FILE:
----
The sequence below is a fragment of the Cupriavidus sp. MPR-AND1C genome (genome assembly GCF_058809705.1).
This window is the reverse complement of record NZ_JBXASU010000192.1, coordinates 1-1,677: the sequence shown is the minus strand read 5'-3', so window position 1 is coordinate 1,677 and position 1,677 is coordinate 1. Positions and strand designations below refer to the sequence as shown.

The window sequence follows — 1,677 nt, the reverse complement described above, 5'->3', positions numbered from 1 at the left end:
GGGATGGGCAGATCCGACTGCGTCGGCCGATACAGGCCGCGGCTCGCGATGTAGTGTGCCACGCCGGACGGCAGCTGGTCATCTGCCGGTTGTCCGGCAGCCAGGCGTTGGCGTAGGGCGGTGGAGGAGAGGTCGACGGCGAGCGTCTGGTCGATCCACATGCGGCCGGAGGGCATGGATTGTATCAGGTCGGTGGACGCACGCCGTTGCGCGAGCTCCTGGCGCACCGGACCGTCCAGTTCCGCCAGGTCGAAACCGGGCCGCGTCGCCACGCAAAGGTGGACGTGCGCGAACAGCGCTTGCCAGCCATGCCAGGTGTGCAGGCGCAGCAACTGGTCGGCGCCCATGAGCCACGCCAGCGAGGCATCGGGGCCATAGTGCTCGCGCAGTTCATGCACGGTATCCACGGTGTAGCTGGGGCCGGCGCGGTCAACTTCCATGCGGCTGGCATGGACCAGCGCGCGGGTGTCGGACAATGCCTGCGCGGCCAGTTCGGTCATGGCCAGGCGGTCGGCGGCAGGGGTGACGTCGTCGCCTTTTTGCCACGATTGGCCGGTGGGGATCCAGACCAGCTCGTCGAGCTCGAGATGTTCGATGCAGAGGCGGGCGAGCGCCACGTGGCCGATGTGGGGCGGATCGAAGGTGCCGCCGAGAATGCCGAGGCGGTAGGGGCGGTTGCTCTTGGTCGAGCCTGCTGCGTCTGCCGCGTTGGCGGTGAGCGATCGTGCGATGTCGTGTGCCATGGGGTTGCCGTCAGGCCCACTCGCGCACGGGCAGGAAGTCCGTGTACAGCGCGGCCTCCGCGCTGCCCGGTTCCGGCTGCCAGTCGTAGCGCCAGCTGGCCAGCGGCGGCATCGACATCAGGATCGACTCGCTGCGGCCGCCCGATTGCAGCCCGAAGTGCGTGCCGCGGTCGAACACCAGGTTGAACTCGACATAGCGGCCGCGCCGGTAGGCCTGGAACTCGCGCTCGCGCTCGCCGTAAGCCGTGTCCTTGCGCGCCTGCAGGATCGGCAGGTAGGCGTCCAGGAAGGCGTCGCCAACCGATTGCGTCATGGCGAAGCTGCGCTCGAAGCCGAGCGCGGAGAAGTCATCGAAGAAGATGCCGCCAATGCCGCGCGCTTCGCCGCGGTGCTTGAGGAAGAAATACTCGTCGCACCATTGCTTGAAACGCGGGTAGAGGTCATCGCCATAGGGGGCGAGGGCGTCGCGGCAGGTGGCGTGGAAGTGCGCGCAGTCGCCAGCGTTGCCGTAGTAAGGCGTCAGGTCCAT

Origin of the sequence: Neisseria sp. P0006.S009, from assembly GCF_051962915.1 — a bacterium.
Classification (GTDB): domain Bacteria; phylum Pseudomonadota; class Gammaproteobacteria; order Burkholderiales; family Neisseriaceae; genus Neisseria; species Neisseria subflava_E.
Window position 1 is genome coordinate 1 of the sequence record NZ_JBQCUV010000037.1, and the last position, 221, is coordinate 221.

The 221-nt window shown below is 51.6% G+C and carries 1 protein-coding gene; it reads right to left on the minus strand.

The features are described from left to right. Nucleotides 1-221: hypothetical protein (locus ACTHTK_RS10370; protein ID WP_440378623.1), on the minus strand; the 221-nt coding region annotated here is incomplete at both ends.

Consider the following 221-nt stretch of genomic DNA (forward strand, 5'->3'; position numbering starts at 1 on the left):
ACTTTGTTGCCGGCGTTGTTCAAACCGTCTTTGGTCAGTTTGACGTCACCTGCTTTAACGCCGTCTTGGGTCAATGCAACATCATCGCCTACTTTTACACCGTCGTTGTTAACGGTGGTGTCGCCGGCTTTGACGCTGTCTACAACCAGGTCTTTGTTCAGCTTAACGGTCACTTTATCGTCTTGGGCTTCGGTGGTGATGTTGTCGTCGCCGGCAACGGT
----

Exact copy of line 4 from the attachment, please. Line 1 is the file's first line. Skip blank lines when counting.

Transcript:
GGGATGGGCAGATCCGACTGCGTCGGCCGATACAGGCCGCGGCTCGCGATGTAGTGTGCCACGCCGGACGGCAGCTGGTCATCTGCCGGTTGTCCGGCAGCCAGGCGTTGGCGTAGGGCGGTGGAGGAGAGGTCGACGGCGAGCGTCTGGTCGATCCACATGCGGCCGGAGGGCATGGATTGTATCAGGTCGGTGGACGCACGCCGTTGCGCGAGCTCCTGGCGCACCGGACCGTCCAGTTCCGCCAGGTCGAAACCGGGCCGCGTCGCCACGCAAAGGTGGACGTGCGCGAACAGCGCTTGCCAGCCATGCCAGGTGTGCAGGCGCAGCAACTGGTCGGCGCCCATGAGCCACGCCAGCGAGGCATCGGGGCCATAGTGCTCGCGCAGTTCATGCACGGTATCCACGGTGTAGCTGGGGCCGGCGCGGTCAACTTCCATGCGGCTGGCATGGACCAGCGCGCGGGTGTCGGACAATGCCTGCGCGGCCAGTTCGGTCATGGCCAGGCGGTCGGCGGCAGGGGTGACGTCGTCGCCTTTTTGCCACGATTGGCCGGTGGGGATCCAGACCAGCTCGTCGAGCTCGAGATGTTCGATGCAGAGGCGGGCGAGCGCCACGTGGCCGATGTGGGGCGGATCGAAGGTGCCGCCGAGAATGCCGAGGCGGTAGGGGCGGTTGCTCTTGGTCGAGCCTGCTGCGTCTGCCGCGTTGGCGGTGAGCGATCGTGCGATGTCGTGTGCCATGGGGTTGCCGTCAGGCCCACTCGCGCACGGGCAGGAAGTCCGTGTACAGCGCGGCCTCCGCGCTGCCCGGTTCCGGCTGCCAGTCGTAGCGCCAGCTGGCCAGCGGCGGCATCGACATCAGGATCGACTCGCTGCGGCCGCCCGATTGCAGCCCGAAGTGCGTGCCGCGGTCGAACACCAGGTTGAACTCGACATAGCGGCCGCGCCGGTAGGCCTGGAACTCGCGCTCGCGCTCGCCGTAAGCCGTGTCCTTGCGCGCCTGCAGGATCGGCAGGTAGGCGTCCAGGAAGGCGTCGCCAACCGATTGCGTCATGGCGAAGCTGCGCTCGAAGCCGAGCGCGGAGAAGTCATCGAAGAAGATGCCGCCAATGCCGCGCGCTTCGCCGCGGTGCTTGAGGAAGAAATACTCGTCGCACCATTGCTTGAAACGCGGGTAGAGGTCATCGCCATAGGGGGCGAGGGCGTCGCGGCAGGTGGCGTGGAAGTGCGCGCAGTCGCCAGCGTTGCCGTAGTAAGGCGTCAGGTCCAT